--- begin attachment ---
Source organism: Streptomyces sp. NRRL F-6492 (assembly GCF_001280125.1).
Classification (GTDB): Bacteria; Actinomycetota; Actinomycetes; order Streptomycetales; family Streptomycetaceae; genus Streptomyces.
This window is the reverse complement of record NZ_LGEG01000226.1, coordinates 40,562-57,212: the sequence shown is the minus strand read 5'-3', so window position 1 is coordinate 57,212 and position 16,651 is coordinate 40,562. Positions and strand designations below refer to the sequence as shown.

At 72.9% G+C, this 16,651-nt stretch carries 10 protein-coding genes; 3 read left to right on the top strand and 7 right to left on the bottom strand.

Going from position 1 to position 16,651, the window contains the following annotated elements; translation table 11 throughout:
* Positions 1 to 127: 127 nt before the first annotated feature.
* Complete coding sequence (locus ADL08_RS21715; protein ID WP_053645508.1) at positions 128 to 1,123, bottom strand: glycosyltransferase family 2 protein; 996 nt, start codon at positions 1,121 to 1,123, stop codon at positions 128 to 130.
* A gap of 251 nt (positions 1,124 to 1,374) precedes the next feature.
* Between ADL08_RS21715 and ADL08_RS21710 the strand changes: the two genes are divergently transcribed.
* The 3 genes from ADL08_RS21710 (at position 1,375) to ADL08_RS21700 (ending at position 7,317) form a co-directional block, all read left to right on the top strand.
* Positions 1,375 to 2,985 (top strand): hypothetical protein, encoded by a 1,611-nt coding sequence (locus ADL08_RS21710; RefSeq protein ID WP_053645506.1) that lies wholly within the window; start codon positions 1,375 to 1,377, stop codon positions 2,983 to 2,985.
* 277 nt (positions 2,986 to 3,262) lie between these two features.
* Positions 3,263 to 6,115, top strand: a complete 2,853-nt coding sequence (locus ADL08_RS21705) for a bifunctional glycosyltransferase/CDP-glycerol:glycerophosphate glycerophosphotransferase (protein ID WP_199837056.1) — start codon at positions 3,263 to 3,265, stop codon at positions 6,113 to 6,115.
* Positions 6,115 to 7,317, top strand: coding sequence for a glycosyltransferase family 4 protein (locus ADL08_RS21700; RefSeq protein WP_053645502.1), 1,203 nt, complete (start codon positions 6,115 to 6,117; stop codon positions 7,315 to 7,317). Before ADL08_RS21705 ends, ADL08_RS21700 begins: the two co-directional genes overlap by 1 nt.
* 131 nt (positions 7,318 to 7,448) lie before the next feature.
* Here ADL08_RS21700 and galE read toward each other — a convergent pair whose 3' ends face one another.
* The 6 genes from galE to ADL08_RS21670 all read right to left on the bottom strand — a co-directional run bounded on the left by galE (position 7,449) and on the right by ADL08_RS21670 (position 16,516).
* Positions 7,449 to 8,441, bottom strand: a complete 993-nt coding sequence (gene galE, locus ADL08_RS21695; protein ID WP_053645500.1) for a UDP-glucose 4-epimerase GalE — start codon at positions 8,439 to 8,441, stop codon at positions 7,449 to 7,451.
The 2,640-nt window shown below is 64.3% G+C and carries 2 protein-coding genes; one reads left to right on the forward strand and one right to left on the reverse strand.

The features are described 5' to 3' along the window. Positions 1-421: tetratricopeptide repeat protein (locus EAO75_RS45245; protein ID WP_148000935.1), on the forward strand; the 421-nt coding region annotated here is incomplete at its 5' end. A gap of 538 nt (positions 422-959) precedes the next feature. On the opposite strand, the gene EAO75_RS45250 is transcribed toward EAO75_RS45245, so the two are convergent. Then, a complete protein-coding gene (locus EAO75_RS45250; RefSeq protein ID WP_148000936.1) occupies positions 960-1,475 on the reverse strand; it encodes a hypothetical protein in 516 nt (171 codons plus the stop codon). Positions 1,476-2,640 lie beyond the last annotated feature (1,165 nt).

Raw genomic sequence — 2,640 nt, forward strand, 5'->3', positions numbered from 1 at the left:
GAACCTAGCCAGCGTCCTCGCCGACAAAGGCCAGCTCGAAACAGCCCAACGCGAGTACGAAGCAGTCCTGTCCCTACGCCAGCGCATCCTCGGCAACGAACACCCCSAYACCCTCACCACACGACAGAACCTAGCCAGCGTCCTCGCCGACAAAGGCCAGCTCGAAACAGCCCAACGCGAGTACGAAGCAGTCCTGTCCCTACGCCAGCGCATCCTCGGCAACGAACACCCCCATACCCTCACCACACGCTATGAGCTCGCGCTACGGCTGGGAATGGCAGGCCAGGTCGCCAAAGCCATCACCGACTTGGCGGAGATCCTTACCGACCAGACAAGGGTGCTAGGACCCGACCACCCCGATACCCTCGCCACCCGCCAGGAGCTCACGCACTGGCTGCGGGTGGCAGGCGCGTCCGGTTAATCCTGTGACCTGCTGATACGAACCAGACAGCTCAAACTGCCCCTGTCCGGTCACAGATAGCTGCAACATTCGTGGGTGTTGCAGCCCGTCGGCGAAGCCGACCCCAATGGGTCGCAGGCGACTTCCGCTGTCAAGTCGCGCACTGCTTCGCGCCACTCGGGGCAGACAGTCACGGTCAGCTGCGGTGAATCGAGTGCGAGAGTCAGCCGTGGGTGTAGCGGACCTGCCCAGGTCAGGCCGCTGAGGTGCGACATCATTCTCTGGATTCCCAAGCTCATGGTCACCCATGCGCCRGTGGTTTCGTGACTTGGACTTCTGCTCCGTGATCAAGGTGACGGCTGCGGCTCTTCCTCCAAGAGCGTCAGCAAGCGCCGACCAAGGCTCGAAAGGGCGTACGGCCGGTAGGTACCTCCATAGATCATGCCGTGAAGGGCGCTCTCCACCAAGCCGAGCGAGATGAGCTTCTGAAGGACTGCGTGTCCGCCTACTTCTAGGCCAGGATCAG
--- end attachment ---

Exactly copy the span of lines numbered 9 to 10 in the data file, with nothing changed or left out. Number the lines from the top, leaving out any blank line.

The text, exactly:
* Between ADL08_RS21715 and ADL08_RS21710 the strand changes: the two genes are divergently transcribed.
* The 3 genes from ADL08_RS21710 (at position 1,375) to ADL08_RS21700 (ending at position 7,317) form a co-directional block, all read left to right on the top strand.